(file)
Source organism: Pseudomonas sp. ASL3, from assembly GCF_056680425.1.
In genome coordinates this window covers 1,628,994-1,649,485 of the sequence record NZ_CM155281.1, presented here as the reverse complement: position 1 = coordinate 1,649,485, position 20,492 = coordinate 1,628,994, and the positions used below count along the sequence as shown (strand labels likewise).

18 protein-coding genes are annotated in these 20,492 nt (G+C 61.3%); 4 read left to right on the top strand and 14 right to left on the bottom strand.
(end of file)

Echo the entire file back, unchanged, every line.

Source organism: Pseudomonas sp. ASL3, from assembly GCF_056680425.1.
In genome coordinates this window covers 1,628,994-1,649,485 of the sequence record NZ_CM155281.1, presented here as the reverse complement: position 1 = coordinate 1,649,485, position 20,492 = coordinate 1,628,994, and the positions used below count along the sequence as shown (strand labels likewise).

18 protein-coding genes are annotated in these 20,492 nt (G+C 61.3%); 4 read left to right on the top strand and 14 right to left on the bottom strand.